My visit with D in L.A. inspired me to cook some food from south of the border. Tamales are really not that hard to cook. However, they are a little time consuming and PLEASE follow the instructions for the dough closely. With trial and error, I figured it out and so will you.
First, the tamale dough. Second, the filling of your choice. Oh, and don’t forget, the cooking. That takes a LONG time. I don’t have a steamer so I used a broiler pot with a fitted strainer that I typically use for steaming veggies. The tamales took about 1.5 hours to steam cook! Now I understand why people have tamale making parties 1 day ahead of time. Lesson learned.
2 cups Masa Farina ( I used Maseca Tamale flour available at Mexican grocery stores)
2 cups lukewarm water or broth (very important)
1 teaspoon baking powder
1/2 teaspoon salt
2/3 cup lard or vegetable shortening (um, you can guess what I used!)
20 corn husks (for wrapping & lining the pan)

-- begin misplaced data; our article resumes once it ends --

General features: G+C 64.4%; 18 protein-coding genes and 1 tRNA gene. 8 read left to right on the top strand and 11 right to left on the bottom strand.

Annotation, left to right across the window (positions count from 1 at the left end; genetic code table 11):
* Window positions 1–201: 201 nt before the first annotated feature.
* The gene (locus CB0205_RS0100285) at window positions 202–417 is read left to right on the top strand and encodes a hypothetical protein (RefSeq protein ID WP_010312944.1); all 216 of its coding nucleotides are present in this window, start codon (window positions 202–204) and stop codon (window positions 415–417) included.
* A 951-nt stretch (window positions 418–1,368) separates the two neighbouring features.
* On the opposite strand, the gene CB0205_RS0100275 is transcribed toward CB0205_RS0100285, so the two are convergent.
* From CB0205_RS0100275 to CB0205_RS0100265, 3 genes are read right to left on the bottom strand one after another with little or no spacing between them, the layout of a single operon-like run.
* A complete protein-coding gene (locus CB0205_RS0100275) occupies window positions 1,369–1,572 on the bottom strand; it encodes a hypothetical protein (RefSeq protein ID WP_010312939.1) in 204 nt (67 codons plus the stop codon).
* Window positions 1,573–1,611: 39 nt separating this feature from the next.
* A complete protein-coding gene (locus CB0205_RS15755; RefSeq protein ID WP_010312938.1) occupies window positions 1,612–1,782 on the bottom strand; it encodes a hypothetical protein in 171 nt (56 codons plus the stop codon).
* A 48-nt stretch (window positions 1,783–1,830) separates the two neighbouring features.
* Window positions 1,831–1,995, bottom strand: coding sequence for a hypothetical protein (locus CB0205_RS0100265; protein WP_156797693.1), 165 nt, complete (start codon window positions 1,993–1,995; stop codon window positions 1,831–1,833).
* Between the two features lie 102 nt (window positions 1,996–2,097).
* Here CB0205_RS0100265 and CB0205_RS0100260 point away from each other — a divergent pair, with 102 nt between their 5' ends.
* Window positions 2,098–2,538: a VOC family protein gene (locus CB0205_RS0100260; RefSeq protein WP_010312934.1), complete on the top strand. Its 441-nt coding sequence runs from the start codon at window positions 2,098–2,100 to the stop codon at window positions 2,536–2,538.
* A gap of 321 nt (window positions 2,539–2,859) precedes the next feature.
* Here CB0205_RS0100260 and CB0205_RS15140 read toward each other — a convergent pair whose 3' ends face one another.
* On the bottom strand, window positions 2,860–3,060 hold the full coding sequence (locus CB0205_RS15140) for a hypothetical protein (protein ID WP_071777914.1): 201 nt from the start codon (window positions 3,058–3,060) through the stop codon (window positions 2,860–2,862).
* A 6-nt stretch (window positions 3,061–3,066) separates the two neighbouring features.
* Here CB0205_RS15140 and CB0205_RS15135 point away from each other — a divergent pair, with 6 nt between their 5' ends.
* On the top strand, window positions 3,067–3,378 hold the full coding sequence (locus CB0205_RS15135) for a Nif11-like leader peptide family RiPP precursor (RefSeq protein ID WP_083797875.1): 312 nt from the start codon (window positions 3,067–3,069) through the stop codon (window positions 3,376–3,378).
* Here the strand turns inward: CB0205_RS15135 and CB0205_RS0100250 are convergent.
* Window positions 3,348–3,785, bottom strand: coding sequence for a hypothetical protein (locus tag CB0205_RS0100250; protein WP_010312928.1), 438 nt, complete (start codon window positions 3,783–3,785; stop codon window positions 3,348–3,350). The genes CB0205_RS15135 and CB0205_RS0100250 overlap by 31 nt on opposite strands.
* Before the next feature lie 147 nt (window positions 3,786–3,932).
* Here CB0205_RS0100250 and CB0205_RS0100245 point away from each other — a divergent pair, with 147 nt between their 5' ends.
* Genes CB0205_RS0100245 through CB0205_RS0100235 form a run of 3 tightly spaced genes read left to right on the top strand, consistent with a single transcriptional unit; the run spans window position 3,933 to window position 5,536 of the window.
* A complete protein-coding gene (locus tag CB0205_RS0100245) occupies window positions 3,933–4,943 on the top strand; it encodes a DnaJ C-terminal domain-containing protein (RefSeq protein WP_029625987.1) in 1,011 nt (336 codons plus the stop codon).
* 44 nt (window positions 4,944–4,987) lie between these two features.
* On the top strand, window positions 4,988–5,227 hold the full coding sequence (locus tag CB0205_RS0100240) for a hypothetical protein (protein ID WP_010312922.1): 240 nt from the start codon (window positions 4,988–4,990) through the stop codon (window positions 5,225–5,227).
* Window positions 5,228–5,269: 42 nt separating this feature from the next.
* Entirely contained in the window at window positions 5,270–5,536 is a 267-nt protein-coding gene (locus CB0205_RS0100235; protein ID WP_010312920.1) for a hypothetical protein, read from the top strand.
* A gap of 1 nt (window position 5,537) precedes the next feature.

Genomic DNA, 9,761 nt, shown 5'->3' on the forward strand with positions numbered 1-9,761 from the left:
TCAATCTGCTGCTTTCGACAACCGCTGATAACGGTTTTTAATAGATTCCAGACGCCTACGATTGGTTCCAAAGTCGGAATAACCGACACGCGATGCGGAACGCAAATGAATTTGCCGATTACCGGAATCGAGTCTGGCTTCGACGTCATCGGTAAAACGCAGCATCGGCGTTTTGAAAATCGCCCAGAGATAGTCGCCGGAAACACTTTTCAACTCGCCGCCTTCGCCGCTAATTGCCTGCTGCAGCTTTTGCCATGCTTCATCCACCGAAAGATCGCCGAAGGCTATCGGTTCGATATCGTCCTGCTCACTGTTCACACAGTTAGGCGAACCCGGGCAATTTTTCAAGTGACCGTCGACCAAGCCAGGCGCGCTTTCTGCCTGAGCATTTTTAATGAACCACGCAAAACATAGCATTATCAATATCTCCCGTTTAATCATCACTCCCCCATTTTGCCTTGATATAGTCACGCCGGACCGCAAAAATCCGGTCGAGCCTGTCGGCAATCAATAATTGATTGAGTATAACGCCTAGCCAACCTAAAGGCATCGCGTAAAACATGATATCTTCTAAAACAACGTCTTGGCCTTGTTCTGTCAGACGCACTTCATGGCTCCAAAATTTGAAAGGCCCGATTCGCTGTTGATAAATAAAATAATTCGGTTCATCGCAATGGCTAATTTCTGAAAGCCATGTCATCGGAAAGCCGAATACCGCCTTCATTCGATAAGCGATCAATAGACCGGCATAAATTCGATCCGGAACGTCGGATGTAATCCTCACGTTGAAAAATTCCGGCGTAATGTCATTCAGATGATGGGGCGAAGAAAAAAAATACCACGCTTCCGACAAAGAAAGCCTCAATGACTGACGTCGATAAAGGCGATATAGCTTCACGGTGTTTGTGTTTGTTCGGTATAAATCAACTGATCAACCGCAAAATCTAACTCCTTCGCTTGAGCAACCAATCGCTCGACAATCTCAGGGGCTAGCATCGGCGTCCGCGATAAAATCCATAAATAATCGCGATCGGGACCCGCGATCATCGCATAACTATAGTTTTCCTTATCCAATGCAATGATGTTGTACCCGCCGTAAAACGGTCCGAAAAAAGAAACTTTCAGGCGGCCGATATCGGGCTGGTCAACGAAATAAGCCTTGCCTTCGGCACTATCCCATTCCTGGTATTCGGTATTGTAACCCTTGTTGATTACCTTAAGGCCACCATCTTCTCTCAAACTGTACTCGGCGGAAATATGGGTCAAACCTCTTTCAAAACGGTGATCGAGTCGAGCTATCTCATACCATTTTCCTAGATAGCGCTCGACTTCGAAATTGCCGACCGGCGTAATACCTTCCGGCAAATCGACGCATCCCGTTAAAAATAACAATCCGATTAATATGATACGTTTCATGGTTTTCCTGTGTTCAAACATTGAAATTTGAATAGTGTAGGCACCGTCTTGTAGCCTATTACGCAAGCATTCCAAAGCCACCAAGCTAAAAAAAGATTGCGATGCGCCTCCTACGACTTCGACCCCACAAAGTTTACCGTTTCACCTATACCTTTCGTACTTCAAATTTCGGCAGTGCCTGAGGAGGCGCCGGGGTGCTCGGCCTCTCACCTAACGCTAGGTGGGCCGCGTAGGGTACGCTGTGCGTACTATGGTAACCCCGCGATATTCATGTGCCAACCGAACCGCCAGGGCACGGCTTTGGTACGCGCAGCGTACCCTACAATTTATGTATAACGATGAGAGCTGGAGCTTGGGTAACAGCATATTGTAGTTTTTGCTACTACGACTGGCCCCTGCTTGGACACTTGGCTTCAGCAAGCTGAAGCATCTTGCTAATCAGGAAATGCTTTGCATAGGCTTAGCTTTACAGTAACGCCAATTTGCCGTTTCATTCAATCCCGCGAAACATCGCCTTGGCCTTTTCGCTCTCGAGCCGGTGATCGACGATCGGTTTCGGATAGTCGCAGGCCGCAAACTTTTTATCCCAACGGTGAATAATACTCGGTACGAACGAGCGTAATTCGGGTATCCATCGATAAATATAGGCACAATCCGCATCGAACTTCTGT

Who am I to tell you how to fill them? This is where you can truly start thinking like a chef! I used queso (Mexican cheese) and two different types of peppers– poblano (featured above and are bigger and mild peppers) & jalepeno (the smaller green peppers, which have a kick).
Combine the flour, baking powder and salt in a bowl, work the broth or water in with your fingers to make a soft moist dough. In a small bowl, beat the shortening until fluffy. Add masa flour and beat until the dough is spongy.
Place 2-3 tablespoons of dough on your softened husk. Put about a tablespoon of the filling of your choice on top. Wrap it up like you would a burrito or new born baby. Using kitchen twine, make sure both ends are sealed.
Have a steamy pan ready to go (with water boiling underneath). Be sure to have enough water to keep the pan boiling for about 1.5 hours. Line the steamer pan with a few wet husks. Place the wrapped and ready tamales side by side in the pan. Try not to overcrowd those bad boys. Place the lid on top and steam for approximately 1.5 hours. Be sure to check them out before removing them. This means you’ll have to partially unwrap one of the tamales to make sure the dough is fully cooked.
Enjoy! K and I ate ours with homemade guacamole and pinto beans, which I cooked in veggie broth with bay leaves.